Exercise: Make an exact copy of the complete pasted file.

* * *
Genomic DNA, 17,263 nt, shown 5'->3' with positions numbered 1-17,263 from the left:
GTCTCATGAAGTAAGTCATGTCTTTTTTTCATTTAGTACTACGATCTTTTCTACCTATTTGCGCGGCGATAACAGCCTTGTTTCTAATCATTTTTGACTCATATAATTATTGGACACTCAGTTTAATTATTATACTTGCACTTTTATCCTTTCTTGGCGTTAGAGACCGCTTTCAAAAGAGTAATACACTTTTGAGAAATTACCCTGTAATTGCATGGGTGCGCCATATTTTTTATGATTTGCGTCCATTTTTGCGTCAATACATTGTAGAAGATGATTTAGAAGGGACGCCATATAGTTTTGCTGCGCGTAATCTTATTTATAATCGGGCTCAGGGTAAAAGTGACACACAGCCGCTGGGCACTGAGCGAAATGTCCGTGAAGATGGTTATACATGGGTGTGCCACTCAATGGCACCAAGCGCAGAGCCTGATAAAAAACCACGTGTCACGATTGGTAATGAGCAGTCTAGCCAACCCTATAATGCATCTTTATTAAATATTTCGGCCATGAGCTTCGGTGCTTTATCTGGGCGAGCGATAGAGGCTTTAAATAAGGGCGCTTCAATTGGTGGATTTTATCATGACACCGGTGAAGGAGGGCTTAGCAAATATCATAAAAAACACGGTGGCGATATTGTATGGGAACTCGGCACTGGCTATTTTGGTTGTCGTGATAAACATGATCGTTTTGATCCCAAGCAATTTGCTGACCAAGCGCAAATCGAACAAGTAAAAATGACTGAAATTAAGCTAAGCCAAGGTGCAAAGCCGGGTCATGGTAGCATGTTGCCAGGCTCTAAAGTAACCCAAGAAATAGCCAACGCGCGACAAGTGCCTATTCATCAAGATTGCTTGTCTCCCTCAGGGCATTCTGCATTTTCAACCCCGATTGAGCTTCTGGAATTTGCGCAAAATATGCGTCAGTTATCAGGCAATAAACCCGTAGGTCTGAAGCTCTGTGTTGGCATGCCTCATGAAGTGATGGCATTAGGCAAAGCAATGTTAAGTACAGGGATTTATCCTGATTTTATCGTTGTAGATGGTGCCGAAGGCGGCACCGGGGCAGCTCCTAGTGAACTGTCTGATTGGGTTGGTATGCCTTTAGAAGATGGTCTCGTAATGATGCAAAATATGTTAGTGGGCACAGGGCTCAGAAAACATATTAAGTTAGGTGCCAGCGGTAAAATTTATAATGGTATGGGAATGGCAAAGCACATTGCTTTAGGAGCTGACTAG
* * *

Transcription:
Genomic DNA, 17,263 nt, shown 5'->3' with positions numbered 1-17,263 from the left:
GTCTCATGAAGTAAGTCATGTCTTTTTTTCATTTAGTACTACGATCTTTTCTACCTATTTGCGCGGCGATAACAGCCTTGTTTCTAATCATTTTTGACTCATATAATTATTGGACACTCAGTTTAATTATTATACTTGCACTTTTATCCTTTCTTGGCGTTAGAGACCGCTTTCAAAAGAGTAATACACTTTTGAGAAATTACCCTGTAATTGCATGGGTGCGCCATATTTTTTATGATTTGCGTCCATTTTTGCGTCAATACATTGTAGAAGATGATTTAGAAGGGACGCCATATAGTTTTGCTGCGCGTAATCTTATTTATAATCGGGCTCAGGGTAAAAGTGACACACAGCCGCTGGGCACTGAGCGAAATGTCCGTGAAGATGGTTATACATGGGTGTGCCACTCAATGGCACCAAGCGCAGAGCCTGATAAAAAACCACGTGTCACGATTGGTAATGAGCAGTCTAGCCAACCCTATAATGCATCTTTATTAAATATTTCGGCCATGAGCTTCGGTGCTTTATCTGGGCGAGCGATAGAGGCTTTAAATAAGGGCGCTTCAATTGGTGGATTTTATCATGACACCGGTGAAGGAGGGCTTAGCAAATATCATAAAAAACACGGTGGCGATATTGTATGGGAACTCGGCACTGGCTATTTTGGTTGTCGTGATAAACATGATCGTTTTGATCCCAAGCAATTTGCTGACCAAGCGCAAATCGAACAAGTAAAAATGACTGAAATTAAGCTAAGCCAAGGTGCAAAGCCGGGTCATGGTAGCATGTTGCCAGGCTCTAAAGTAACCCAAGAAATAGCCAACGCGCGACAAGTGCCTATTCATCAAGATTGCTTGTCTCCCTCAGGGCATTCTGCATTTTCAACCCCGATTGAGCTTCTGGAATTTGCGCAAAATATGCGTCAGTTATCAGGCAATAAACCCGTAGGTCTGAAGCTCTGTGTTGGCATGCCTCATGAAGTGATGGCATTAGGCAAAGCAATGTTAAGTACAGGGATTTATCCTGATTTTATCGTTGTAGATGGTGCCGAAGGCGGCACCGGGGCAGCTCCTAGTGAACTGTCTGATTGGGTTGGTATGCCTTTAGAAGATGGTCTCGTAATGATGCAAAATATGTTAGTGGGCACAGGGCTCAGAAAACATATTAAGTTAGGTGCCAGCGGTAAAATTTATAATGGTATGGGAATGGCAAAGCACATTGCTTTAGGAGCTGACTAG